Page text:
Profile: Ron Pramschuffer
Published by The New York Sun on 2005-01-24
Ronald Pramschuffer arrived in New York in 1980 when he finished a stint in the Merchant Marine, liked the city, and decided to stay here. But, of course, he needed a job.
A native of Baltimore, Mr. Pramschuffer had had some experience in the printing industry, having worked at a press that published books on naval history. So he wound up working as a salesman for commercial and book printing, matching customers with printing presses in Maryland and Ohio. Like many people, he played the stock market, "won a lot, and lost more," he said yesterday.
Then in 1994, Mr. Pramschuffer, seeing the potential of commerce on the Internet, started his own company, RJ Communications, and launched his own Web site attract clients who wanted their books printed. "I no longer wanted to be the old-fashioned salesman, going from door to door, and having some 25-year-old determining whether I was going to eat or not," he said. "I wanted customers to come to me, and that's exactly what my Web site was good for."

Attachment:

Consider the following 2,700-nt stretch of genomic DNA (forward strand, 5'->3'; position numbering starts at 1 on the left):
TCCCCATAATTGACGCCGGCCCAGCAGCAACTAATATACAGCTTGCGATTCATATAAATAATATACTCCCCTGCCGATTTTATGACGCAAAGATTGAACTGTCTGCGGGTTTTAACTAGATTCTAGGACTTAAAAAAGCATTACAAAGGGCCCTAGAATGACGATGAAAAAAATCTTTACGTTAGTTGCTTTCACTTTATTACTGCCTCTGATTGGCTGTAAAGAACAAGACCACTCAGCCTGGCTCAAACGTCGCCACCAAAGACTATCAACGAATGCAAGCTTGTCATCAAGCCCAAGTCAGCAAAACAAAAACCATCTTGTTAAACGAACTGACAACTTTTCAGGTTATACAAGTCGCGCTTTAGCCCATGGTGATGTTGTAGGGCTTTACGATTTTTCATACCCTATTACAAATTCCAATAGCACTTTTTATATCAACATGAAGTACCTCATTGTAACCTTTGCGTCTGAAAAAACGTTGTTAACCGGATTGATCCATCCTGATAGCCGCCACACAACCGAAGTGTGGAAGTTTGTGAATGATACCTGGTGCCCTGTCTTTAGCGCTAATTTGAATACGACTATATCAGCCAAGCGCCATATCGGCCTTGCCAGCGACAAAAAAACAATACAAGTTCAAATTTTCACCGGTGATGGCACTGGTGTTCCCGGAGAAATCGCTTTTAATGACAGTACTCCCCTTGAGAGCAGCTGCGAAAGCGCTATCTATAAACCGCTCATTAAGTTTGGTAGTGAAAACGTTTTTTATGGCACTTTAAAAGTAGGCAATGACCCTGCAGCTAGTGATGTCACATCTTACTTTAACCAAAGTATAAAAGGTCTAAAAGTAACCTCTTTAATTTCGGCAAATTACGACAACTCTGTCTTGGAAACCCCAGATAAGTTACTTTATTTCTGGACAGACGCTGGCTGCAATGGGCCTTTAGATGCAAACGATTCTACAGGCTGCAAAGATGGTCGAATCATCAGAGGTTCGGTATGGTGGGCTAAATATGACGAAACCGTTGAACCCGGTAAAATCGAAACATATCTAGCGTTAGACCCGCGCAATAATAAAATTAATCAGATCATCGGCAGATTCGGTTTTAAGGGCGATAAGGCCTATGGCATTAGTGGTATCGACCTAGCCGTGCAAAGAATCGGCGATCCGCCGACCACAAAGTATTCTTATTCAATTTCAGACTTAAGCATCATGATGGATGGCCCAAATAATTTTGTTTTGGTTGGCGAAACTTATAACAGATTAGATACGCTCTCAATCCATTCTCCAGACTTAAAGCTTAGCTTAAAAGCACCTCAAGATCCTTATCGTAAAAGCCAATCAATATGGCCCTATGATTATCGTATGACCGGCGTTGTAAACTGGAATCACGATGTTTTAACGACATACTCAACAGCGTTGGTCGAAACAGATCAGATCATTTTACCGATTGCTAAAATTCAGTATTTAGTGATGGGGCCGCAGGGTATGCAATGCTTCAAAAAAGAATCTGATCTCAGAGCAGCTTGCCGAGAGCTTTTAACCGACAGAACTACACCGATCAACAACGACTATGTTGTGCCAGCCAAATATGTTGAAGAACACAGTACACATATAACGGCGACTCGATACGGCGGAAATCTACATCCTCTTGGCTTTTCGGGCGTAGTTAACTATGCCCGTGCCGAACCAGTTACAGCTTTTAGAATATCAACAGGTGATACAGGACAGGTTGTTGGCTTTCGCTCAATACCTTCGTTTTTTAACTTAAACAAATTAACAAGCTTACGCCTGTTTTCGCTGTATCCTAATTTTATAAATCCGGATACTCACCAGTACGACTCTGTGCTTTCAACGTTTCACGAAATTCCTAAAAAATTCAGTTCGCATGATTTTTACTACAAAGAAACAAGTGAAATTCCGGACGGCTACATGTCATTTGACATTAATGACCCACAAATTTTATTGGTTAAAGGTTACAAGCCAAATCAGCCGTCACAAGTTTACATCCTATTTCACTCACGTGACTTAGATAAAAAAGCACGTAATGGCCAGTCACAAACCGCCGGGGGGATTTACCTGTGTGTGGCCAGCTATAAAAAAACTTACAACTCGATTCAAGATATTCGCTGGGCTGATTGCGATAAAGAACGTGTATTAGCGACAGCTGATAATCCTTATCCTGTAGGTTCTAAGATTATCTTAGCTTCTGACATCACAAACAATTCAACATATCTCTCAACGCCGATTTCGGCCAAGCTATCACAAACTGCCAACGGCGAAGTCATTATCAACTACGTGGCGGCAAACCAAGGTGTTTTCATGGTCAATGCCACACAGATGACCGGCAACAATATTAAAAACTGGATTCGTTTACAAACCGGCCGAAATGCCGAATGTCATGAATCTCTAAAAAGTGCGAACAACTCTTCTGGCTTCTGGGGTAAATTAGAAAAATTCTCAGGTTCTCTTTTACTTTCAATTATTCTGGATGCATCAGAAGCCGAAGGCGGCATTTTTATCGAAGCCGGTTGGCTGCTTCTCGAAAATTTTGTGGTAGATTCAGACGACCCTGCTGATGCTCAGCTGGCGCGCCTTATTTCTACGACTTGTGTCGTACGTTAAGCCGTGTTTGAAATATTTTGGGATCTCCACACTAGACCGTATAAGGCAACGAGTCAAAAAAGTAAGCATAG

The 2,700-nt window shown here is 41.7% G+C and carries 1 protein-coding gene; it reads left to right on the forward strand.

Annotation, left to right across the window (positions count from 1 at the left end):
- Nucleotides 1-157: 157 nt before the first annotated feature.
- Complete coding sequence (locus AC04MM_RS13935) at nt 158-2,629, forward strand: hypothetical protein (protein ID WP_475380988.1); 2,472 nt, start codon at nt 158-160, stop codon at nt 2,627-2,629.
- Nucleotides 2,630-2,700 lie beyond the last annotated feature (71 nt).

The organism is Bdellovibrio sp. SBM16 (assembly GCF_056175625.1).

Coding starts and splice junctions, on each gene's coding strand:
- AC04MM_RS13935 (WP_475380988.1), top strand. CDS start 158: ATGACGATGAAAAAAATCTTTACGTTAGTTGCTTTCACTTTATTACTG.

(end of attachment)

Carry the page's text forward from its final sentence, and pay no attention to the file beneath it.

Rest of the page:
Eleven years later, that Web site, www.BooksJustBook.com, has resulted in orders of more than 100 million copies. One book, The Beanie Babies Handbook by Les and Sue Fox, was lodged for 38 weeks on the New York Times best-seller list.
What does it take to make it in New York? "Nothing beats hard work," was Mr. Pramschuffer's answer. "The Internet has opened a whole new world in book publishing, and there will be even more surprises in the years ahead. I'm ready for the technological future."
He recently started the Junior Writers Foundation to publish books written by third and fourth graders in inner city schools and schools in the suburbs. "This way kids can read one another's writing and realize, at an impressionable age, that they are capable of being expressive, regardless of their social backgrounds," Mr. Pramschuffer said. "You particularly don't want inner-city kids to be left behind."
And his take on investments? "My favorite is the financial services sector," he said. "I'm a great fan of the Fidelity family of funds. Magellan is now a closed fund, but I've been in it forever. I'm hitting an age where I need to be fairly conservative, so -- although I swear by high-tech -- I stay out of technology. I'm tempted by overseas funds. In the final analysis, though, you cannot beat a balanced fund."
Senior Writer and Global-Affairs Columnist